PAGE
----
The Microbiology Society is a membership charity for scientists interested in microbes, their effects and their practical uses.

It is one of the largest microbiology societies in Europe with a worldwide membership based in universities, industry, hospitals, research institutes and schools.

Latest from the Society

  • Microbe Talk: The impact of COVID on research and career progression

    29 June 2022

    The latest edition of the Microbiology Society’s podcast, Microbe Talk, is now online. In the first of this two part episode, Eva Scholtus and Katie O’Connor from our Policy and Engagement team interview Colman, Raphael, Helen and Nat about their experiences as early career researchers during the SARS-CoV-2 pandemic.

    They consider issues such as equality, diversity and inclusion, isolation and loneliness at work, managing heavy workloads, salary boundaries and the culture in academia.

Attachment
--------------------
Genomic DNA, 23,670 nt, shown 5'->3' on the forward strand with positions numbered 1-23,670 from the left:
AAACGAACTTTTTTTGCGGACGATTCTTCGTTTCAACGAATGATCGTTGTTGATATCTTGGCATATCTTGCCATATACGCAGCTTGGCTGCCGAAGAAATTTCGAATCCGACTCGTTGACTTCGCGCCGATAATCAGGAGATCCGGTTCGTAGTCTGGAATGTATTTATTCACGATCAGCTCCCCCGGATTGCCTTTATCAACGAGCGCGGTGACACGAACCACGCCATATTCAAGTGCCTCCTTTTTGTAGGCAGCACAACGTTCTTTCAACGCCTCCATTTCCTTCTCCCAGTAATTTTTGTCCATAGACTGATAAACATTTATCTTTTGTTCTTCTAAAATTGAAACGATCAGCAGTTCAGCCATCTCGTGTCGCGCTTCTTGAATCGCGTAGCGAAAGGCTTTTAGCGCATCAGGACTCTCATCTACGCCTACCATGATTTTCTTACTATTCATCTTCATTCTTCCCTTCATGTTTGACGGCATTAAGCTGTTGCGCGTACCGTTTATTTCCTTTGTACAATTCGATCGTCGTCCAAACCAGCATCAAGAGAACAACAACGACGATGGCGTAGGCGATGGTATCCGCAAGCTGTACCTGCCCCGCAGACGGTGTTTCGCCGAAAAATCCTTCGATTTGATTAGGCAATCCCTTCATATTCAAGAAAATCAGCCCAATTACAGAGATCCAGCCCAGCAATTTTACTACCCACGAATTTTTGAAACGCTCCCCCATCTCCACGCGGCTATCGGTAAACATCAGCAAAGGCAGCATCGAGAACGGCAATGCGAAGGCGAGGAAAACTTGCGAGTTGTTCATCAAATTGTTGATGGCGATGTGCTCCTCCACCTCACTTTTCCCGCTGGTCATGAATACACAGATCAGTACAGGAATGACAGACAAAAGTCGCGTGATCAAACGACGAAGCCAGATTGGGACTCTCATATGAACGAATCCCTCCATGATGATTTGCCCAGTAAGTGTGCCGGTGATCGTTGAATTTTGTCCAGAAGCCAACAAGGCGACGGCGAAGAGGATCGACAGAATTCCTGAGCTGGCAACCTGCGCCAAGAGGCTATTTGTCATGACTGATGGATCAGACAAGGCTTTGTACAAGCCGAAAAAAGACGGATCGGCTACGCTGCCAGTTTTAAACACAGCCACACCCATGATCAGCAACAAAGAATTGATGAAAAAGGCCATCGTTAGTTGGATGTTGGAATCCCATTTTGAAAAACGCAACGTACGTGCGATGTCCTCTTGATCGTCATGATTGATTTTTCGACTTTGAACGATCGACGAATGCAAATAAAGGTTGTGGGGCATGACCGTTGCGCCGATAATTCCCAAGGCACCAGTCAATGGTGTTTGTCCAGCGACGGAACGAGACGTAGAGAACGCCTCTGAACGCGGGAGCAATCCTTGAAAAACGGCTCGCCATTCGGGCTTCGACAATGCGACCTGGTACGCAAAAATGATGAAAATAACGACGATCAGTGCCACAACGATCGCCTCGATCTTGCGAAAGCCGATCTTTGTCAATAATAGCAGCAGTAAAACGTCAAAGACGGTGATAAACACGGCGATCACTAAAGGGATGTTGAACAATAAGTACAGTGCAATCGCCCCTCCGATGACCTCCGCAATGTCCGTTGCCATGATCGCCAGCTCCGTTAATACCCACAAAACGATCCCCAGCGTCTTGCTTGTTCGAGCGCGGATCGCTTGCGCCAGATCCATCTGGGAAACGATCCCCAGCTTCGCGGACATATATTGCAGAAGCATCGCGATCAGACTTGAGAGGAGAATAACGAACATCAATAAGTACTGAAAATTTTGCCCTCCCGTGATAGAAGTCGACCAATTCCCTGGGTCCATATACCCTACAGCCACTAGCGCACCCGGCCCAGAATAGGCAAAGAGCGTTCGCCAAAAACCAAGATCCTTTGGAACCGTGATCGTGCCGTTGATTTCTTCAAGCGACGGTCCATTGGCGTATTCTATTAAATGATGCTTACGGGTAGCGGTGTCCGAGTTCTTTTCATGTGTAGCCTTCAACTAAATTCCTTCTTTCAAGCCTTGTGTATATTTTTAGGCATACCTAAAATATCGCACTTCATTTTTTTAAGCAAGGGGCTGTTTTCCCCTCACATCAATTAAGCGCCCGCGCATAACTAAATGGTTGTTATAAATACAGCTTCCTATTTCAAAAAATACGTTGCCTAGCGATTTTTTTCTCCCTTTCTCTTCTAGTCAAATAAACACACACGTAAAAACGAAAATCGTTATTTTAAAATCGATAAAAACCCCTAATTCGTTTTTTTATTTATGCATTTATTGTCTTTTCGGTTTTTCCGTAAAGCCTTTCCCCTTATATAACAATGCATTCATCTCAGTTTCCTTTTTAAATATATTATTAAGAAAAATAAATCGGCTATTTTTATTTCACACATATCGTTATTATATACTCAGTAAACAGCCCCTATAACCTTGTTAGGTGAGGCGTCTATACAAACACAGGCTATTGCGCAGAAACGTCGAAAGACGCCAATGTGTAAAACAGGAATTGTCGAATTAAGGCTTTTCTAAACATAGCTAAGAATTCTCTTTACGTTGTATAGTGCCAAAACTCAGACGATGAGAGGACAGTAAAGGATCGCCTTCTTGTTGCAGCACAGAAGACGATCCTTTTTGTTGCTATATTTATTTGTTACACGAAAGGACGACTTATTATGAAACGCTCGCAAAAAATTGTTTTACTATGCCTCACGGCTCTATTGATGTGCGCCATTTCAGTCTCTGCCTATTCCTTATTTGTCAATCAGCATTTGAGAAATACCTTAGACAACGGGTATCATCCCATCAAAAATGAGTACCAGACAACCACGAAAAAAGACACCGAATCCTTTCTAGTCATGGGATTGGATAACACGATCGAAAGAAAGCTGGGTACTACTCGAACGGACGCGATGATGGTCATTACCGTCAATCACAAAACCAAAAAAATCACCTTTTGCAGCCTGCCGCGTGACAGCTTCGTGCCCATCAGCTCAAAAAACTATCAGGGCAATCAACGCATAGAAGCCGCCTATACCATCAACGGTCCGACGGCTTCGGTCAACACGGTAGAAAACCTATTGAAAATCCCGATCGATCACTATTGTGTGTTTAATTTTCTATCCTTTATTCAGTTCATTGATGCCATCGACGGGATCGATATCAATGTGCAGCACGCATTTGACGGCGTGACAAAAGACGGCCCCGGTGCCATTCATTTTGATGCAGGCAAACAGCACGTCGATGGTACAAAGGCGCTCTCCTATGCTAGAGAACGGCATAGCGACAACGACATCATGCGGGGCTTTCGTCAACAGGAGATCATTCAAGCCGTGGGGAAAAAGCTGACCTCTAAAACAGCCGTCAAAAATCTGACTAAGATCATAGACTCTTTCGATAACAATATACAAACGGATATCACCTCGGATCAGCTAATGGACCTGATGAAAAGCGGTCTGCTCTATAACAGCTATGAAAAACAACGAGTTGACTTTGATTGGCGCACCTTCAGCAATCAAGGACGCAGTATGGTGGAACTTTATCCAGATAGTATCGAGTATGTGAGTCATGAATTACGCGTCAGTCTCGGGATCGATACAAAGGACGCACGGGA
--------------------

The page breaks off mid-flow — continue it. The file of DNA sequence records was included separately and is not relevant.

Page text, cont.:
• Save the date: Vaccines as Tools to Combat Antimicrobial Resistance 2023

    29 June 2022

    We are pleased to announce our first Focused Meeting of 2023, Vaccines as tools to combat antimicrobial resistance, in association with BactiVac, the Bacterial Vaccines Network. The meeting will take place on 27—28 February 2023 at Edgbaston Park Hotel and Conference Centre in Birmingham, UK.

  • Helping us unlock potential: Jo Verran’s story

    28 June 2022

    Professor Jo Verran, Honorary Member of the Microbiology Society who established the Society’s Outreach Prize, chose to donate to the Unlocking Potential Fund to continue to support mid-career members working within education.

  • Commonly available probiotics can reduce virulence of Staphylococcus Infections, research finds

    27 June 2022

    Staphylococcus aureus are opportunistic, Gram-positive bacteria, which are responsible for a large number of hospital and community-acquired infections. Current treatment options are limited to antibiotics, but with a rising number of multidrug-resistant strains the need to find alternative therapies is becoming increasingly apparent. One such treatment is via the inhibition of communication between the bacteria. Although these therapy options have previously been limited, research by a team from the University of Copenhagen has found that probiotics already available may offer the ability to reduce disease severity of S. aureus.


Cell–Cell Communication in Bacteria: Fundamental and Applied Aspects

28 Jun 2022